The debug command is used on a specific pod, in my case it's pprof-example-app-go-7c4b6d77d-xw52p. Let's attach a standard golang container to our running pod, in this case i choose golang 1.15 to match the pprof tool with the running application.

Kubernetes will attach the container for you and give you a shell.

kubectl debug -i -t pprof-example-app-go-7c4b6d77d-xw52p --image=golang:1.15-alpine3.14 -- /bin/sh

Now we can point on localhost using pprof.

go tool pprof http://localhost:8080/debug/pprof/allocs

This will provide you with a pprof terminal inside the container.

I'm no pprof pro but there are some easy commands to get you started. top 10 -cum will show you the resource consumption it takes to call a function including all function it calls

top 10 -cum
Showing nodes accounting for 27.63GB, 99.80% of 27.69GB total
Dropped 26 nodes (cum <= 0.14GB)
Showing top 10 nodes out of 17
flat flat% sum% cum cum%
0 0% 0% 25.66GB 92.69% main.calculateFib
25.59GB 92.43% 92.43% 25.59GB 92.43% math/big.nat.make (inline)
0 0% 92.43% 25.41GB 91.78%
0 0% 92.43% 25.41GB 91.78% math/big.(*Int).Add
0 0% 92.43% 25.41GB 91.78% math/big.nat.add
2.02GB 7.30% 99.73% 2.02GB 7.30% main.allocMem
0.02GB 0.073% 99.80% 0.25GB 0.91% fmt.Sprintln
0 0% 99.80% 0.25GB 0.91% log.Println
0 0% 99.80% 0.23GB 0.84% fmt.(*pp).doPrintln
0 0% 99.80% 0.23GB 0.84% fmt.(*pp).handleMethods

top 10 -flat will show you the resource consumption it takes to call a function excluding all function it calls

Active filters:
Showing nodes accounting for 27.66GB, 99.90% of 27.69GB total
Dropped 10 nodes (cum <= 0.14GB)
Showing top 10 nodes out of 17
flat flat% sum% cum cum%
25.59GB 92.43% 92.43% 25.59GB 92.43% math/big.nat.make (inline)
2.02GB 7.30% 99.73% 2.02GB 7.30% main.allocMem
0.03GB 0.1% 99.83% 0.21GB 0.76% math/big.nat.itoa
0.02GB 0.073% 99.90% 0.25GB 0.91% fmt.Sprintln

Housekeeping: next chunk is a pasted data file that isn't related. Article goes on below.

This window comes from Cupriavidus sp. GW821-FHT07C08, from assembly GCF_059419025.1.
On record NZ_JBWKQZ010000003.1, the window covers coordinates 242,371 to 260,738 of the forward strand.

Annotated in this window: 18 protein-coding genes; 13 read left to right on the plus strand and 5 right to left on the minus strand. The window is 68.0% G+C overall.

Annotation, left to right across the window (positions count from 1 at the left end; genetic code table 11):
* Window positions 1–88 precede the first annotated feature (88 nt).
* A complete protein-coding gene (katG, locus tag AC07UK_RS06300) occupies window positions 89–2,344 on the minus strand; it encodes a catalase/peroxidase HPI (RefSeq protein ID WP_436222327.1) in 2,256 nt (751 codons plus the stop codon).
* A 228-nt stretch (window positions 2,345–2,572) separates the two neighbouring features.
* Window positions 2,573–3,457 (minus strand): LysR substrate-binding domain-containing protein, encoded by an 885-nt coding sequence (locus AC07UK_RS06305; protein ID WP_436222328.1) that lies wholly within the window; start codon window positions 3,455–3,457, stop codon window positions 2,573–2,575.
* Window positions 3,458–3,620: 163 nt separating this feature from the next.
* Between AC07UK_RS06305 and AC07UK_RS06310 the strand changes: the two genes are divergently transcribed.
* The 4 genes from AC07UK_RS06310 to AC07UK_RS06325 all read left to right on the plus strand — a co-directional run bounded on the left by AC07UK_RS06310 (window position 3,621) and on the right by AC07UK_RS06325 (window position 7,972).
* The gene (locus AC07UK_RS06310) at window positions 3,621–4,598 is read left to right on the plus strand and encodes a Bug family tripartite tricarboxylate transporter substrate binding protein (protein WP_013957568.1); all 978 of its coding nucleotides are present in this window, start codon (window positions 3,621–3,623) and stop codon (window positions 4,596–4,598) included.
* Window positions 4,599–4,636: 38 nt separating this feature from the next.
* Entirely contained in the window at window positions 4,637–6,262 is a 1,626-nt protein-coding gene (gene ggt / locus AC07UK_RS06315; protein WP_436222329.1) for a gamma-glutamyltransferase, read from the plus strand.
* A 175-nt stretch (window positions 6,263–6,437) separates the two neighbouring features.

0 0% 99.90% 0.23GB 0.84% fmt.(*pp).doPrintln
0 0% 99.90% 0.23GB 0.84% fmt.(*pp).handleMethods
0 0% 99.90% 0.23GB 0.84% fmt.(*pp).printArg
0 0% 99.90% 25.41GB 91.78%
0 0% 99.90% 0.25GB 0.91% log.Println
0 0% 99.90% 25.66GB 92.69% main.calculateFib

By looking at the output we can see that it's math/big.nat.make that takes the most resources.

Just for fun I also generated a flame graph using pprof by port-forwarding to the application and running

go tool pprof -http=: http://localhost:8080/debug/pprof/allocs
pprof flame


To cleanup the resources we created run:

kubectl delete -f
kubectl delete svc pprof-example-app-go
kubectl delete pod curl


The kubectl debug command is extremely useful when you want to debug your application and you don't have access to a shell or the tools that you need in your normal container.

It saves us from having to install unneeded applications in our container which lowers the amount of potential CVE:s and the time it takes to start your container by lower container size. Kubectl debug isn't perfect and it won't work for all your uses cases especially since you can't use it to interact with existing volumes but it's a great start.

When it comes to continues profiling it's probably better to look at tool specifically written for it like Grafana Phlare or Parca. But using a tool like pprof locally can be a good start. Hopefully we will get time to write a blog about continues profiling in the future.